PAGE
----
Louis Rocco has lived with diabetes for decades, but until he met with a registered dietitian this summer, he didn't know eating too much bread was dangerous for him.
"I'm Italian, and I always eat a lot of bread,” he says. After two hour-long visits with the dietitian — including a session at his local grocery store in Philadelphia — Rocco, 90, has noticed a difference in his health.
"It's helped bring down my sugar readings,” he says of the changes in his diet, including eating less bread. “I wish I knew I could have had this help years ago."
After getting a referral from his doctor, Rocco learned that Medicare also covers personal nutritional counseling for people with diabetes or kidney disease.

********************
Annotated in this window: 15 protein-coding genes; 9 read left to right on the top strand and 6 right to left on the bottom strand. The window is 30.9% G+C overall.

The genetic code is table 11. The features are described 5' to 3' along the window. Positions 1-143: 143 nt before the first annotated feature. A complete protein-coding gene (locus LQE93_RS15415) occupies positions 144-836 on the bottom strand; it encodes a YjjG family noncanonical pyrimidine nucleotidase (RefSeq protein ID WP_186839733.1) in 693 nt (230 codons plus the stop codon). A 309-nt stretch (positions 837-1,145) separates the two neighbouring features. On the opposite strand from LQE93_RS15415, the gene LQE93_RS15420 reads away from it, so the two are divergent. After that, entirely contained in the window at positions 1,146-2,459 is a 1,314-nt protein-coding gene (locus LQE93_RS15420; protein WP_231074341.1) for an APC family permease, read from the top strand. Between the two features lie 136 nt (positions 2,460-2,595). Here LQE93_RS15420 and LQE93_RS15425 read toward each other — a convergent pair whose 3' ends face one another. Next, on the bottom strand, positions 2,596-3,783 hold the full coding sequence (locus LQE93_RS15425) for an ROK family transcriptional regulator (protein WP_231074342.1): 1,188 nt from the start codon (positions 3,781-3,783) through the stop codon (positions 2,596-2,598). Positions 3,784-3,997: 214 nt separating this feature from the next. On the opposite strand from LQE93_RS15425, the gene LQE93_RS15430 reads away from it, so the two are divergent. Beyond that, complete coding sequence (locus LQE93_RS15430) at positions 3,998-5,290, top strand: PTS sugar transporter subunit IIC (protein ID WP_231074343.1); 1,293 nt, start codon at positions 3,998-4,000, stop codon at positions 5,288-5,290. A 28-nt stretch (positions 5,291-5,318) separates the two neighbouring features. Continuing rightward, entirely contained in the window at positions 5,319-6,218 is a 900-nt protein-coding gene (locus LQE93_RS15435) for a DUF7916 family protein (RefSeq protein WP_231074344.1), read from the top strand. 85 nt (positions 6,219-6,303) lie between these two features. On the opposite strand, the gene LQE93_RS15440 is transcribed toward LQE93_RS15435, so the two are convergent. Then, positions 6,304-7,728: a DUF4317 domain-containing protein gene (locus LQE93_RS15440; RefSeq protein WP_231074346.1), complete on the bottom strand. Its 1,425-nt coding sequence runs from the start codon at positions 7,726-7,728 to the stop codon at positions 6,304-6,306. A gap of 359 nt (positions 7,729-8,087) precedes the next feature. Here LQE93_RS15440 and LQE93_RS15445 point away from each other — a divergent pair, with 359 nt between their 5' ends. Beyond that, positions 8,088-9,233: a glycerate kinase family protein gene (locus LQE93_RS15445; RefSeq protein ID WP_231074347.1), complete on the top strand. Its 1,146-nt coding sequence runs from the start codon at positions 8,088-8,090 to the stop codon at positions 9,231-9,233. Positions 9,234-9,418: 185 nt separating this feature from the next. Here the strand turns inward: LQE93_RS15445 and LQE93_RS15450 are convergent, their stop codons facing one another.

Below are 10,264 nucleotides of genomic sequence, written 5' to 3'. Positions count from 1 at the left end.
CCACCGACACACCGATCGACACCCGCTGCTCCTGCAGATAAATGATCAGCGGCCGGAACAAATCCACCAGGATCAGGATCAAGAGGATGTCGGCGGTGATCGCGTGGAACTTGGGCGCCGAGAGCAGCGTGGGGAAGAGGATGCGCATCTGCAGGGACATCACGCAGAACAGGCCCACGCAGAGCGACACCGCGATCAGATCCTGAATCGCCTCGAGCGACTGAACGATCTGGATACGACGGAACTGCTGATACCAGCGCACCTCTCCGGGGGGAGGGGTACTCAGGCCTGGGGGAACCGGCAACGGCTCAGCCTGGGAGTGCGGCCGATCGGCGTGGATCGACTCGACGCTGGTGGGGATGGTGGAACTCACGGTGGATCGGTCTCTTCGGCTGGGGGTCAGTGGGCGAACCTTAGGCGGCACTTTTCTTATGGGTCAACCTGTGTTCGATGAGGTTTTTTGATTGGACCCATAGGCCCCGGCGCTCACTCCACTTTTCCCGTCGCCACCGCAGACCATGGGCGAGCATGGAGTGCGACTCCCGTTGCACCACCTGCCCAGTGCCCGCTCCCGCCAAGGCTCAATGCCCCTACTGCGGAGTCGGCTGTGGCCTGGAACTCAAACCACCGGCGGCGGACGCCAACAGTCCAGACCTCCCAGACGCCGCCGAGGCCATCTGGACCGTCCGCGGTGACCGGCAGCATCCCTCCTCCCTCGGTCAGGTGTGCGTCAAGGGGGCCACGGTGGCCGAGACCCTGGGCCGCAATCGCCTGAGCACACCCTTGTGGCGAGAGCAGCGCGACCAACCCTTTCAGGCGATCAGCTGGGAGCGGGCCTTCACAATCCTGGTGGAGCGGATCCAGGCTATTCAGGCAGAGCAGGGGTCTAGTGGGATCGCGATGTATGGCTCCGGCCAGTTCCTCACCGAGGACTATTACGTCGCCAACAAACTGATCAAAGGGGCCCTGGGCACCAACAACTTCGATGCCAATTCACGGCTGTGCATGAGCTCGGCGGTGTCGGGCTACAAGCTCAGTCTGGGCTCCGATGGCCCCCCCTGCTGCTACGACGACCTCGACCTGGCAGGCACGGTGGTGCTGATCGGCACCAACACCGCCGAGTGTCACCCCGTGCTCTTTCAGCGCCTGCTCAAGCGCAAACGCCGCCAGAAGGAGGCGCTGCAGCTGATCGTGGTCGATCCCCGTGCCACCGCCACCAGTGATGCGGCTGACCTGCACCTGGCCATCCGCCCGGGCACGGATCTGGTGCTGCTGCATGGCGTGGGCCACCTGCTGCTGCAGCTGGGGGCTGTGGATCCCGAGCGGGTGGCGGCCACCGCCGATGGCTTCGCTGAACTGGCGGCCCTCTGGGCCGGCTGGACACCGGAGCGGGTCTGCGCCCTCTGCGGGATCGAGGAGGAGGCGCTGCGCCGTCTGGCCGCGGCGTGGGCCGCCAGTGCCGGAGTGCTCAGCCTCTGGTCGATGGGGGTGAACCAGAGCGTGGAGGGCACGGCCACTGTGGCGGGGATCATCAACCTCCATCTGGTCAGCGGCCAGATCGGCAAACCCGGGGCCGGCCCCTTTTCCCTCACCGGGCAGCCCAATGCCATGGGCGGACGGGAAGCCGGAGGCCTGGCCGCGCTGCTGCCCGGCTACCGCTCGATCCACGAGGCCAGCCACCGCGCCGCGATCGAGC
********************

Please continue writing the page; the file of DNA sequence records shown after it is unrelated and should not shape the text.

The estimated 15 million Medicare enrollees with diabetes or chronic kidney disease are eligible for the benefit, but the federal health insurance program for people 65 and older and people with disabilities paid for only about 100,000 recipients to get the counseling in 2017, the latest year billing data is available. The data does not include the 20 million people enrolled in private Medicare Advantage plans.
Medicare pays for three hours of dietary counseling during the first year the benefit is used and two hours in subsequent years. A doctor can appeal to Medicare for additional nutritional therapy if the physician believes it is medically necessary.
Congress approved the benefit, which began in 2002, after studies found such counseling leads to improved health outcomes and fewer complications for older patients. Under the Affordable Care Act (ACA), the counseling has been available without out-of-pocket costs to Medicare beneficiaries since 2011.
Health experts say the little-used benefit represents a lost opportunity for beneficiaries to improve their health — and for Medicare to save money by preventing costly complications from the diseases.